AB - Differentiating nicotinic acetylcholine receptors (nAChR) to target the high-affinity nicotine α4β2 subtype is a major challenge in developing effective addiction therapies. Although cytisine 1 and varenicline 2 (current smoking-cessation agents) are partial agonists of α4β2, these drugs display full agonism at the α7 nAChR subtype. Site-specific modification of (−)-cytisine via Ir-catalyzed C‒H activation provides access to C(10) variants 6–10, 13, 14, 17, 20, and 22, and docking studies reveal that C(10) substitution targets the complementary region of the receptor binding site, mediating subtype differentiation. C(10)-modified cytisine ligands retain affinity for α4β2 nAChR and are partial agonists, show enhanced selectivity for α4β2 versus both α3β4 and α7 subtypes, and critically, display negligible activity at α7. Molecular dynamics simulations link the C(10) moiety to receptor subtype differentiation; key residues beyond the immediate binding site are identified, and molecular-level conformational behavior responsible for these crucial differences is characterized. Molecular locksmithing is the use of precision chemical keys for biological locks. Nicotinic acetylcholine receptors (nAChR) associated with acetylcholine neurotransmission are linked to public health issues, notably tobacco addiction. Why is this important? Smoking kills seven million people annually and imposes a huge burden in terms of healthcare and lost productivity. The ability to design a molecule to achieve high receptor selectivity is paramount for the success of smoking cessation: poor selectivity is typically accompanied by (adverse) side effects. We have modified cytisine, a known “nicotinic activator,” in a very direct and versatile manner to suppress a particular characteristic: activation of the α7 subtype of nAChR. Computational molecular simulation of the protein-ligand complexes links these structural changes to a ligand's activity, facilitating the design of precision “molecular keys” for better discrimination of receptor subtypes and offering the potential of more targeted therapies. Efficient access to C(10) of (−)-cytisine via C‒H activation provides access to enantiomerically pure nicotinic acetylcholine receptor ligands that target the high-affinity nicotine α4β2 subtype with enhanced selectivity. These C(10) cytisine variants retain a partial agonist profile at the α4β2 subtype but, critically, display negligible activity at the α7 receptor subtype. Using computational methods, Gallagher and colleagues link receptor selectivity to key protein residues associated with, as well as beyond, the immediate ligand binding site.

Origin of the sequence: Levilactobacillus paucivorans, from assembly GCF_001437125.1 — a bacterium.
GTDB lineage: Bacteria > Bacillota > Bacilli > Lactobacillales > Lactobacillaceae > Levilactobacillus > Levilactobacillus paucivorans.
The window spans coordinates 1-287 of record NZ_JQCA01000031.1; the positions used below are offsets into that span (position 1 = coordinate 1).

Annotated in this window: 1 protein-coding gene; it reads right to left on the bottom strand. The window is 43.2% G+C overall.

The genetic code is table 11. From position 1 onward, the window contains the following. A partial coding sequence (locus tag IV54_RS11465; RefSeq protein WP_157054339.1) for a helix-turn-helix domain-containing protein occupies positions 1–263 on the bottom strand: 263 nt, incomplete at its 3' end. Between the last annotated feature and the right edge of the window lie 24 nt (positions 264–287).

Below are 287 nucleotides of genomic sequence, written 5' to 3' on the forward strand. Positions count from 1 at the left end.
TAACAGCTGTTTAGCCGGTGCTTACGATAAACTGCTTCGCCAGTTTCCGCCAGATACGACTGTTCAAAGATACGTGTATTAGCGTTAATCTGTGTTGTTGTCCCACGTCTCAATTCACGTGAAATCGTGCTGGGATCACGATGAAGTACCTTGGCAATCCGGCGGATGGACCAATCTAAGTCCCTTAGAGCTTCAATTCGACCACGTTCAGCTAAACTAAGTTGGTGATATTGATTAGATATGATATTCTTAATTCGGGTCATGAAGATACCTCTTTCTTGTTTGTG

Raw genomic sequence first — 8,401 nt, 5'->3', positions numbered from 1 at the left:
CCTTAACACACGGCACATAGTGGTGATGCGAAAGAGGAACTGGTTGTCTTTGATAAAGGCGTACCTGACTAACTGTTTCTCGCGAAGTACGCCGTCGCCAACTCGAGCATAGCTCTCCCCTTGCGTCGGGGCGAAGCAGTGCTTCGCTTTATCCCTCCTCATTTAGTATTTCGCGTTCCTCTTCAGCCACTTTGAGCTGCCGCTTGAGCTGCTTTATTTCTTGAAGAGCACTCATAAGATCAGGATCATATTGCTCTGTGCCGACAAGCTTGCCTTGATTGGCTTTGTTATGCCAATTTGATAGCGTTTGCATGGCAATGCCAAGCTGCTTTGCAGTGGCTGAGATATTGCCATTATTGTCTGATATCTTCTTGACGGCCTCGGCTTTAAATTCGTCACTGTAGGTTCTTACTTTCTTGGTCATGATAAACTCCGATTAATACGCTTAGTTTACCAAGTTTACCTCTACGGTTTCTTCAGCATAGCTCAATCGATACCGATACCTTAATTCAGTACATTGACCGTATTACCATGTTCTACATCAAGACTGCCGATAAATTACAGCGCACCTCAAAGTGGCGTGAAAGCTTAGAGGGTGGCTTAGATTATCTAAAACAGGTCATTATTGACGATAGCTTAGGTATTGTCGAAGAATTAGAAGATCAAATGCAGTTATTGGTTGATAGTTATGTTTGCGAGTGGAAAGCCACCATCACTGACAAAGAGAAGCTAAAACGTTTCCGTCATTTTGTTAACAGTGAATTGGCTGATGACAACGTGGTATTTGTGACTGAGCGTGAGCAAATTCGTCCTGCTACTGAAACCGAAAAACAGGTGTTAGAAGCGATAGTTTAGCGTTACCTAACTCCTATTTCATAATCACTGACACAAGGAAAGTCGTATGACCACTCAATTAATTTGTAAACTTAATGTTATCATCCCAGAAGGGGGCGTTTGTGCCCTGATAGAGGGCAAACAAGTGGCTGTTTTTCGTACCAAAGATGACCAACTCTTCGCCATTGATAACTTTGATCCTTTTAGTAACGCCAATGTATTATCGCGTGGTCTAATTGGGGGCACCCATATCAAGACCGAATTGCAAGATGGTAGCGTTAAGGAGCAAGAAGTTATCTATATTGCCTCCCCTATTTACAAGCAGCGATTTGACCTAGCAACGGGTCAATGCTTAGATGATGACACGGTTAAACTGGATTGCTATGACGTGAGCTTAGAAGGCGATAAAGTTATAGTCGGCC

KW - cytisine

KW - pyridone

KW - CH activation

KW - iridium borylation

KW - α4β2 nicotinic receptor

KW - partial agonist

KW - smoking cessation

KW - molecular dynamics

KW - binding modes

UR - http://www.scopus.com/inward/record.url?scp=85047789313&partnerID=8YFLogxK

U2 - 10.1016/j.chempr.2018.05.007

DO - 10.1016/j.chempr.2018.05.007

M3 - Article

VL - 4

SP - 1710

EP - 1725

JO - Chem

JF - Chem

SN - 2451-9308

IS - 7

ER -